Divorce is never a fun thing to deal with, but it can be even worse when you have kids. Though there is no way to keep the divorce from affecting them, there are some things you can do to help.
Any time divorce is on the agenda, it’s imperative to find a divorce lawyer. They are there to help guide you through the process which can take some of the stress off – stress that can negatively impact your children. In addition to that, your divorce lawyer can ensure that your rights and your children’s rights are protected.
Know What You Want – And Be Willing to Bend
Divorce is always a little easier when both parties can agree to the terms. However, this doesn’t always happen, as each party typically has a different goal in mind.
For example, when children are involved, both parties may want custody. This, of course, can cause a problem and often ends in a court dispute.
Sometimes, though, it can be avoided if a reasonable custody and visitation plan can be devised. The key to successful mediation is to know what you want, where you’re willing to give a little, and where you won’t budge.
For instance, you may not be willing to give up complete custody but willing to give the other party three weekends a month and Wednesday nights. As you’re willing to give up a reasonable amount of time, the other party may find this a good arrangement and agree.
If not, you’ll likely have to go to court. However, since you’re clear about where you don’t want to budge, a court fight would be worth it.
Keep Your Kids at the Top of Your Priority List
Divorces are tough on everyone – especially children. It’s a confusing, emotional roller coaster for them. Their worlds are being turned inside out and upside down. The last thing you want is to make it anymore difficult.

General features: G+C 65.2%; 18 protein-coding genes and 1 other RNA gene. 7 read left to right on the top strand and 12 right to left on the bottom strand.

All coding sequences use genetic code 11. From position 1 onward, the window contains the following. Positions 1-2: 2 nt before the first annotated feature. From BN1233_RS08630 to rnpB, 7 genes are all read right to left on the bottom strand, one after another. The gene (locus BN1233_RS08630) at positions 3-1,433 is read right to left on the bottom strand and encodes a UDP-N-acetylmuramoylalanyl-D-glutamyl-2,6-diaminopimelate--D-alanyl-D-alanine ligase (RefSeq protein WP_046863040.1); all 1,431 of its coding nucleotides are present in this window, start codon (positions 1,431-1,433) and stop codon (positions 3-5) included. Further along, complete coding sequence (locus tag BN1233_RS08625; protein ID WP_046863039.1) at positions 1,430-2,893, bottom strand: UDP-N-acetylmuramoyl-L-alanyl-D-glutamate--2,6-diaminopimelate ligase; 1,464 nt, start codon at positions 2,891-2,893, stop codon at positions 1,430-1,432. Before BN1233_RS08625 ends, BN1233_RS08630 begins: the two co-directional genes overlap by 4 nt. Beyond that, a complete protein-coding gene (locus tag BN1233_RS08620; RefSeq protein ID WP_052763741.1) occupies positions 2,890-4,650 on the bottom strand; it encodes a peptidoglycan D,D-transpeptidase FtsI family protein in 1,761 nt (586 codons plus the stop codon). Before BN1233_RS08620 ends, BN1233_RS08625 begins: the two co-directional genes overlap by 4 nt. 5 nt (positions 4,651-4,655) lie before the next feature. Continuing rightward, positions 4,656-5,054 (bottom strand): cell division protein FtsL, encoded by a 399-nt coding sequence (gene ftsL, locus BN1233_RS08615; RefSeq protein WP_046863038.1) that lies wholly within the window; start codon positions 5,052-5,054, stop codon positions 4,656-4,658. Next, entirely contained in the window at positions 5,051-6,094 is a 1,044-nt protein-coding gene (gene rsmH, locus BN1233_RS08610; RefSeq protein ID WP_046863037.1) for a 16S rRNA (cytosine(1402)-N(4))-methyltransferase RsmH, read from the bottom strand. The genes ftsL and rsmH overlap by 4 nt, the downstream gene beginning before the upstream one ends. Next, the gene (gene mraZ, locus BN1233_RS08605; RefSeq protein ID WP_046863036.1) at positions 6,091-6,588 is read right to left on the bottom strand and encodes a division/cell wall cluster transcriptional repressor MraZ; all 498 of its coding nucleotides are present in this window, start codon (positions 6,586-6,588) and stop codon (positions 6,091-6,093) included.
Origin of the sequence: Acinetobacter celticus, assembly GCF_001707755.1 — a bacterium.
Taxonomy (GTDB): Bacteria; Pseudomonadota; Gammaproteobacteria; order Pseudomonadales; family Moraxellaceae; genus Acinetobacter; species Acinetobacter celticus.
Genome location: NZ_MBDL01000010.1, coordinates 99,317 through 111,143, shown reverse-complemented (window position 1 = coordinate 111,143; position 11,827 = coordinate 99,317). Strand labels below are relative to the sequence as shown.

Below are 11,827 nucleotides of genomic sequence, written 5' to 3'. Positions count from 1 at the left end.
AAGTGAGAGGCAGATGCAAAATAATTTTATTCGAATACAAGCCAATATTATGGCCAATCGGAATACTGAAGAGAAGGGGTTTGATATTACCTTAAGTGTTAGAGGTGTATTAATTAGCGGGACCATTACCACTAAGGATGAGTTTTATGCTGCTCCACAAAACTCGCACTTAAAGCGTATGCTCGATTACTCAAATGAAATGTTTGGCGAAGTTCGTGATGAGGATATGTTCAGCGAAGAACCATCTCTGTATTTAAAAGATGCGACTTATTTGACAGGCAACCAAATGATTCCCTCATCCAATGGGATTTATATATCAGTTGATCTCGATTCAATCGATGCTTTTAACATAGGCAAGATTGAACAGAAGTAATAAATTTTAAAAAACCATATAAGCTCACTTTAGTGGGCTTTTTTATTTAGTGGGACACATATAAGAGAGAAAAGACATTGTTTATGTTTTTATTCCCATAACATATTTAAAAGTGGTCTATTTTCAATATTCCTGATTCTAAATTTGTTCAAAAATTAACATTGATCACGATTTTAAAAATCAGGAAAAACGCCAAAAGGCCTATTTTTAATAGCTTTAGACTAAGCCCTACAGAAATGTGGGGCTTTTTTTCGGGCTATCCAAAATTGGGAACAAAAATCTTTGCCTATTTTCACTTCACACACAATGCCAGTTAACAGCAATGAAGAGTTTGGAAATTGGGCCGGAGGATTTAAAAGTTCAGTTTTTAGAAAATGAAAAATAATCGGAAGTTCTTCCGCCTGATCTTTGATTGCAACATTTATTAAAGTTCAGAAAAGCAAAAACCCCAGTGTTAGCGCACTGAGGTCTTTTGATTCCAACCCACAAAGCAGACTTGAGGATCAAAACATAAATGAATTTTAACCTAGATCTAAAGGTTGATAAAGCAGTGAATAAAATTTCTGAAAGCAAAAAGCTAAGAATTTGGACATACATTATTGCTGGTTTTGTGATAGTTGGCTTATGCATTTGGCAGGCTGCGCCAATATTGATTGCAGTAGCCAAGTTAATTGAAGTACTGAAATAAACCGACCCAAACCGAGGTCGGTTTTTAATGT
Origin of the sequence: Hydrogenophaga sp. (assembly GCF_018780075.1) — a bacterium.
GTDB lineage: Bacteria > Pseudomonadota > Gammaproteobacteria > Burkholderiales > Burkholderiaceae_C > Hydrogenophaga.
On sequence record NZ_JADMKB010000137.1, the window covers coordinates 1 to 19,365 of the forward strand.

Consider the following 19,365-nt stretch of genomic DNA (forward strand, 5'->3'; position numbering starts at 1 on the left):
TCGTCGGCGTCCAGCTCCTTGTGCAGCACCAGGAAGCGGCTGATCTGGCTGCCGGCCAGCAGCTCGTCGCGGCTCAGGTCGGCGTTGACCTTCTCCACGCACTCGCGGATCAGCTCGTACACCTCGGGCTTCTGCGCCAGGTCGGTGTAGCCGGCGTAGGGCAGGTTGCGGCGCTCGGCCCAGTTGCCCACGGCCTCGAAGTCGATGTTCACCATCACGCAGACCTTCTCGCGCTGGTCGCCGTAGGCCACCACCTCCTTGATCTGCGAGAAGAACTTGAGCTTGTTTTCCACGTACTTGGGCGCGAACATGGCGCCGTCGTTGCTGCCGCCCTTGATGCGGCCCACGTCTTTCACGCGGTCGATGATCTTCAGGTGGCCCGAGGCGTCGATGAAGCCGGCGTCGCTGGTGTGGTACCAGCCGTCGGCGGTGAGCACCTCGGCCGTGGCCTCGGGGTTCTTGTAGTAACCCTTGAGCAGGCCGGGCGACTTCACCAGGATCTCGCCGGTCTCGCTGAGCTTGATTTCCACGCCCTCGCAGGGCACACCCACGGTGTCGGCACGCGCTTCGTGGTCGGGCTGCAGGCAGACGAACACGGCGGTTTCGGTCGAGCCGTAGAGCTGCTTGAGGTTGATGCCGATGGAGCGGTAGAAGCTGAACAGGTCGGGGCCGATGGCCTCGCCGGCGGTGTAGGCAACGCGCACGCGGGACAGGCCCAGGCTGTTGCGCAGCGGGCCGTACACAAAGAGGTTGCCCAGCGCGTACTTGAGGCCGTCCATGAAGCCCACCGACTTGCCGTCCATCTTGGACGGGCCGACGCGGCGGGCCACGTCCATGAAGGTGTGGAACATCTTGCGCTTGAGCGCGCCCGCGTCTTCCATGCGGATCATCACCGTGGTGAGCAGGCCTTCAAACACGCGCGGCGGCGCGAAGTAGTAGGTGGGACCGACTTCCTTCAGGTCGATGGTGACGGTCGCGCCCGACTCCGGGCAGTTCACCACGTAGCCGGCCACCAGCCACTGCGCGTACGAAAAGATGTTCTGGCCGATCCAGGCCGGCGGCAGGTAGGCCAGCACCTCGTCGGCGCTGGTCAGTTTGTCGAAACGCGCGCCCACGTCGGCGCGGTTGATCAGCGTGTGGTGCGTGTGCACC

Though nothing can “fix” what they’re experiencing, the following tips can help make it easier.
- Tell your kids what’s going on. Don’t leave them wondering why dad’s moving out or why mom isn’t coming home. Sit down with them and explain that you’re getting divorced and what that means for them. They don’t need to know all the specifics of why you’re divorcing, but talking to them can help clear the confusion. If possible, speak to your kids together as a team.
- Do your best to never put them in the middle. They shouldn’t have to choose between their parents or feel like they’re betraying anyone. The divorce is neither their fight nor their choice.
- Try to maintain the same routine for them. For example, if dad normally drops them off at school or mom takes them to soccer, try to keep the same schedule. Some things will inevitably have to change, but the more normalcy you can provide, the easier the transition will be for them.
Your children are your life, and you want to protect them as much as you can. If you’re preparing to go through a divorce, keep these tips in mind to help minimize the impact on them.